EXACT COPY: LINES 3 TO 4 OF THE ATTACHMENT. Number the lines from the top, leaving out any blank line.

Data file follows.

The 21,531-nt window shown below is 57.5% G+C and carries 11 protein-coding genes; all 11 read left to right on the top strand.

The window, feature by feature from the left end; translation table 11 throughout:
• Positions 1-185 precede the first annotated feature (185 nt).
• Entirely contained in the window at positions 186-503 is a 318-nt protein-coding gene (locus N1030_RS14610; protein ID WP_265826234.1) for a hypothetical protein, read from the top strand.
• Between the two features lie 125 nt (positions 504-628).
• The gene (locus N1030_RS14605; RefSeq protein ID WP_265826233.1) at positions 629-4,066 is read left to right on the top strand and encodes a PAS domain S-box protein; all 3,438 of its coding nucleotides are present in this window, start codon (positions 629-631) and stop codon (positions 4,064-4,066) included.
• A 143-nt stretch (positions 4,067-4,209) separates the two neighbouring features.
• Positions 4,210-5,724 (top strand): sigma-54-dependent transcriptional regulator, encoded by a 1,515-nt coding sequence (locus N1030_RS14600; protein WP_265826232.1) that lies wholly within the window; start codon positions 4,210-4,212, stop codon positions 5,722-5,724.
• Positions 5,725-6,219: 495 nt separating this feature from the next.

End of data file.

• Positions 1-185 precede the first annotated feature (185 nt).
• Entirely contained in the window at positions 186-503 is a 318-nt protein-coding gene (locus N1030_RS14610; protein ID WP_265826234.1) for a hypothetical protein, read from the top strand.